Aspects of marketing such as research, publicity, advertising, merchandising and sales all play a part in increasing awareness of whatever you are selling. Forms of traditional marketing include placing advertisements in newspapers and magazines. Radio commercials, telephone sales, direct mail and door-to-door sales also fit into this category. Although these marketing methods have been successful in the past, they all have disadvantages, especially with the rapid increase in Internet usage.
Traditional marketing uses static text or advertising commercials to promote a product. If an ad is placed in the newspaper, it can't change until you place another ad. For example, if you have a sale on bicycles that you put in the newspaper and then you run out of bicycles, you may have many unhappy customers. On the other hand, on the Internet you can instantly update your page to let people know your bicycles are "sold out."
You must pay for ads in newspapers or mailers every time you run a new campaign. Adding new products or sales pages to your website doesn't create additional costs if you already have a person on your team who can update your product information. Traditional marketing companies may charge per delivery area for fliers or mailers. On the Internet, your ad is accessible to the entire World Wide Web.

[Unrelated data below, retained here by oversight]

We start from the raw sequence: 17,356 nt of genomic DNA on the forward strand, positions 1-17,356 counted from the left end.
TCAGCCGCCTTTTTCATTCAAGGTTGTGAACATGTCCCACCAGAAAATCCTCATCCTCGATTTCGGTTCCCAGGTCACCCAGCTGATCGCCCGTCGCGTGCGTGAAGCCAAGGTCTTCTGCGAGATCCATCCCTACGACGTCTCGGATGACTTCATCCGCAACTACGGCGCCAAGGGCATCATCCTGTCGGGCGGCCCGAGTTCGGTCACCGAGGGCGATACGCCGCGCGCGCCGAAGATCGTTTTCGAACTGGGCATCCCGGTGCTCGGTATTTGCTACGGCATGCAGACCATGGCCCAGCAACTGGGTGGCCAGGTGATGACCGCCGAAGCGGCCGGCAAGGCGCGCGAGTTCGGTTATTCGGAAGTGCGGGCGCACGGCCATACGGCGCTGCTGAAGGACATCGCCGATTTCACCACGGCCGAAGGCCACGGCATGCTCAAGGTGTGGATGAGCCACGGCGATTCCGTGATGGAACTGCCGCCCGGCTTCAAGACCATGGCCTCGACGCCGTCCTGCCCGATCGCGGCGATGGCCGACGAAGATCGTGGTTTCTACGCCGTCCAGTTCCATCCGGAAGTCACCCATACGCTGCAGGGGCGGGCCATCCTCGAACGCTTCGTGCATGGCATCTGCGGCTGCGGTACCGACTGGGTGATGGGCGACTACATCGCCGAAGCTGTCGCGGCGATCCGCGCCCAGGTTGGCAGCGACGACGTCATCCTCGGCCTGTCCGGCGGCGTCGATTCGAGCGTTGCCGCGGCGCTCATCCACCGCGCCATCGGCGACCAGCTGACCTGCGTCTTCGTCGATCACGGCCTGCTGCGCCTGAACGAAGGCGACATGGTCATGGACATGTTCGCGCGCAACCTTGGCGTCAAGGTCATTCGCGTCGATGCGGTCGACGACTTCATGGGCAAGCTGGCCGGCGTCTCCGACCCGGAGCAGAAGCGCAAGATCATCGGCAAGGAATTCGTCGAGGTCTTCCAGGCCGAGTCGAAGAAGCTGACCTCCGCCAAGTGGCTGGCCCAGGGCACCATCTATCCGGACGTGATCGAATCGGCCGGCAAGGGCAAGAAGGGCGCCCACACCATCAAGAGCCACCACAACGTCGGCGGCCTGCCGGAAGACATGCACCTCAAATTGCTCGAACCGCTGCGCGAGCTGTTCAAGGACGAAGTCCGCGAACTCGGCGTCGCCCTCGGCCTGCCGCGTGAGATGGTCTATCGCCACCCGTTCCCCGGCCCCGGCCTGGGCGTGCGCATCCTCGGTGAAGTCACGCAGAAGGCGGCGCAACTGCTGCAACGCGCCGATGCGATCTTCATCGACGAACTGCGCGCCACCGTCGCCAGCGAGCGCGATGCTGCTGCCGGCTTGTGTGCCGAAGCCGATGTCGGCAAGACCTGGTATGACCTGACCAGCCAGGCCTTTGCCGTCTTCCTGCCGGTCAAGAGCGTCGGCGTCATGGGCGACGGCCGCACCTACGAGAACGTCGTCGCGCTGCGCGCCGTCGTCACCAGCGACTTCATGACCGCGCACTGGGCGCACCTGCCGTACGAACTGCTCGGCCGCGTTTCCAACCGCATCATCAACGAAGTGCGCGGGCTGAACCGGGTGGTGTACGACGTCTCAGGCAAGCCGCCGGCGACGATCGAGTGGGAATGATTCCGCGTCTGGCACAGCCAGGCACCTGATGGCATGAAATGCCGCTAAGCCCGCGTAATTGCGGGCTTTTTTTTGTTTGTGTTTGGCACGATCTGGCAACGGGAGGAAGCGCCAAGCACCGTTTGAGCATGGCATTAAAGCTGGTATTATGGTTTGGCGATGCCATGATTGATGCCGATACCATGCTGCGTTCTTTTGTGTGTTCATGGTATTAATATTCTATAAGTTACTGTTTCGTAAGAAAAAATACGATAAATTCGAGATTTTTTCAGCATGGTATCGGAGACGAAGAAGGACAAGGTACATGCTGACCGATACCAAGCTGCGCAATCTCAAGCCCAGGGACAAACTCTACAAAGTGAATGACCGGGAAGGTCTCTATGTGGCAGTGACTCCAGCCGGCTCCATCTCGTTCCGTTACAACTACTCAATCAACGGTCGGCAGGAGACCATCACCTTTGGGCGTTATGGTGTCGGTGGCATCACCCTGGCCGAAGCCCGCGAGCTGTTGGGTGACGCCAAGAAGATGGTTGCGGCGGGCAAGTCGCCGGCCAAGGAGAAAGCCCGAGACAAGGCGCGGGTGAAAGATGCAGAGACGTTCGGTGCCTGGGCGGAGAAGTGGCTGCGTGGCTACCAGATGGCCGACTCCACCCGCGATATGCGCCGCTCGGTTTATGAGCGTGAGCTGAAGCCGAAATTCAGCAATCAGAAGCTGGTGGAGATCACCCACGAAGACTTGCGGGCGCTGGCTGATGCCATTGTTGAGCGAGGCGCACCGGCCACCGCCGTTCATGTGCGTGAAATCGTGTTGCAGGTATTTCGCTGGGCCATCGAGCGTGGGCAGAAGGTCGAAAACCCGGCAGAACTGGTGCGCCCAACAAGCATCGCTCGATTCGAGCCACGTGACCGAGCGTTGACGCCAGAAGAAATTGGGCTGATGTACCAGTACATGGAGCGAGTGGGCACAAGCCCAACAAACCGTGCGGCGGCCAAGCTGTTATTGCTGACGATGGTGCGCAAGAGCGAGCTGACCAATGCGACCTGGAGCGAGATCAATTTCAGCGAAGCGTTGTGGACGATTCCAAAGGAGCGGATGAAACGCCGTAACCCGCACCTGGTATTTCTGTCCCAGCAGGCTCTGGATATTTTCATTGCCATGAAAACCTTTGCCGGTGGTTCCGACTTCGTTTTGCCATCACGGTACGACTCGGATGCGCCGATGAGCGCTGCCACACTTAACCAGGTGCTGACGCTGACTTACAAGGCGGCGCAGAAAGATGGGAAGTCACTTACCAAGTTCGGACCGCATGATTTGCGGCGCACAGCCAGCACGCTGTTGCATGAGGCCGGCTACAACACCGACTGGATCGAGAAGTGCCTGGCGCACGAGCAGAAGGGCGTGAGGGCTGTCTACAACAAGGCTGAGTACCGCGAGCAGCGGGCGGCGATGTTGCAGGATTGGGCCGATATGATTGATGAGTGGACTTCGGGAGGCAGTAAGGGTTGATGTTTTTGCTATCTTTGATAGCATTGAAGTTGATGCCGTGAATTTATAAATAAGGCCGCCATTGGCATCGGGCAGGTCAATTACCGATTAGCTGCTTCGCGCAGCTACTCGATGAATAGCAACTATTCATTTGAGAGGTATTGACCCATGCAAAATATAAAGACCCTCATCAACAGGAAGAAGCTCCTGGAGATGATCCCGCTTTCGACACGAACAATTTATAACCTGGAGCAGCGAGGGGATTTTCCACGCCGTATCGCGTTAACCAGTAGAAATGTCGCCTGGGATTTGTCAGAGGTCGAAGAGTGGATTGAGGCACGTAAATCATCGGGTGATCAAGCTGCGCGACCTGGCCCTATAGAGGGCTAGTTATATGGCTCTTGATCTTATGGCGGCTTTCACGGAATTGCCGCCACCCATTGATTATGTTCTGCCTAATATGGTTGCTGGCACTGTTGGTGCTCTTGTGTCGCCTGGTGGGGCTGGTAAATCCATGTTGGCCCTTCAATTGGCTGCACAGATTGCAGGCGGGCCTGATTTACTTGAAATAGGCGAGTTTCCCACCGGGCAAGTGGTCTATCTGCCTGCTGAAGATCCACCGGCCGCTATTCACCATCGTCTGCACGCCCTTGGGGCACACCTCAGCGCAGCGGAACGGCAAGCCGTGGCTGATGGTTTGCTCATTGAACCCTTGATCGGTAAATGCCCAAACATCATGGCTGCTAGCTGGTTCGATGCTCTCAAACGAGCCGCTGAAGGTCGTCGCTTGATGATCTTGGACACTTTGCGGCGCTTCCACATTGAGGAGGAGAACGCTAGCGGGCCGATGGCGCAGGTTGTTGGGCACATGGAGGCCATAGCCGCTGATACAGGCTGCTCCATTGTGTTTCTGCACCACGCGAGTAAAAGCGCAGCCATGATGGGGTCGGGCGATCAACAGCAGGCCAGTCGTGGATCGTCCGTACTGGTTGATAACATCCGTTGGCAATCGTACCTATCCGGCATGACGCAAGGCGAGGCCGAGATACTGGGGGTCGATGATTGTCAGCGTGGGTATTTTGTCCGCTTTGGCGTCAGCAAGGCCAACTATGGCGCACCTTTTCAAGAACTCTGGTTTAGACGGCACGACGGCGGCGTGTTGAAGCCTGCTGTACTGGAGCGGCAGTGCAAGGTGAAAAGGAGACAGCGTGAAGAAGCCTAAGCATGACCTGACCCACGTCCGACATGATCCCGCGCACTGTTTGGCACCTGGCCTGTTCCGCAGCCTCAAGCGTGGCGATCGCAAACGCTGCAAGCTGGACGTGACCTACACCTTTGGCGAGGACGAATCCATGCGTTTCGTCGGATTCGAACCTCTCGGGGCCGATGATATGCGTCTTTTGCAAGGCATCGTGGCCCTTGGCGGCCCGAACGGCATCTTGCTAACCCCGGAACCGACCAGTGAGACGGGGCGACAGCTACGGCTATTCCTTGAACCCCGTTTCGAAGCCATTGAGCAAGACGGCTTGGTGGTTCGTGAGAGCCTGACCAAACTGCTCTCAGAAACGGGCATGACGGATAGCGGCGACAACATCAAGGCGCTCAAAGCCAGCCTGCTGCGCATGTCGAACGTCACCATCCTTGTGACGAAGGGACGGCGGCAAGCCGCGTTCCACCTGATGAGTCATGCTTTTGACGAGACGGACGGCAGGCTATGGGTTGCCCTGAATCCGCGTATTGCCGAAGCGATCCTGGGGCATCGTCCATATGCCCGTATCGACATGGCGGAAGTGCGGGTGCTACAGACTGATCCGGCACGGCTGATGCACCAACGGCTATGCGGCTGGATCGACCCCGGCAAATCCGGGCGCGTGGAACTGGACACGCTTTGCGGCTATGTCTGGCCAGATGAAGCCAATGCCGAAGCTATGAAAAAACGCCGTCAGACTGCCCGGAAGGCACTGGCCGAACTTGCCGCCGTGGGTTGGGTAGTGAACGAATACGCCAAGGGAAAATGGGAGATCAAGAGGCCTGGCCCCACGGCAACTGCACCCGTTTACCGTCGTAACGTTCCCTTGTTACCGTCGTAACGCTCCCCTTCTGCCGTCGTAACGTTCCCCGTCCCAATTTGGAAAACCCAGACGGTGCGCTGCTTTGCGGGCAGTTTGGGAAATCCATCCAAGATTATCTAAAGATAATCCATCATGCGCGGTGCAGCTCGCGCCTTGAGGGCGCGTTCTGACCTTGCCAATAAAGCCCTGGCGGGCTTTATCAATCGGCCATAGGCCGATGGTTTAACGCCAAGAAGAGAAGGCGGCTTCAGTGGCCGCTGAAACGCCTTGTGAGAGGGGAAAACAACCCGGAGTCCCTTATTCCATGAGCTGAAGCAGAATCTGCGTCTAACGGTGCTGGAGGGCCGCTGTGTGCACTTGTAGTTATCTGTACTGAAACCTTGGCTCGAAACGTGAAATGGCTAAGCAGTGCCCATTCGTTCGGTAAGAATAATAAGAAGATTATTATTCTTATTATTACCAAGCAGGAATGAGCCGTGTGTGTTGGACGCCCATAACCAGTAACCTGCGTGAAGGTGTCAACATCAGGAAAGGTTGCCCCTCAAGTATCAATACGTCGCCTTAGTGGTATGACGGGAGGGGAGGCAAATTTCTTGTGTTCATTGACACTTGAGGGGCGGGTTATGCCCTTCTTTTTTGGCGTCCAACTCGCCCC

With traditional ads, it is difficult to target a specific customer. Specific market segments can be targeted, but not an individual. For example, an ad may target young women. The ad may show young people interacting and present interesting copy about a new style of purse. On the Internet, new marketing techniques can track what a viewer has looked at and suggest similar products.
Traditional marketing can present special sales and pricing. However, it is typically more difficult to offer complex bundle pricing. Most print marketing doesn't have the space to explain all the different pricing variations that may appeal to buyers. An online catalog may present you with an offer that if you buy four items from one category, you get a free item from another category.
Debbie McRill went from managing a Texas Department of Criminal Justice office to working for Compaq and Hewlett-Packard as a technical writer and project manager in 1997. Debbie has also owned her own businesses and understands both corporate and small business challenges. Her background includes Six Sigma training, and an Information Development career with journalism and creative writing as her passion.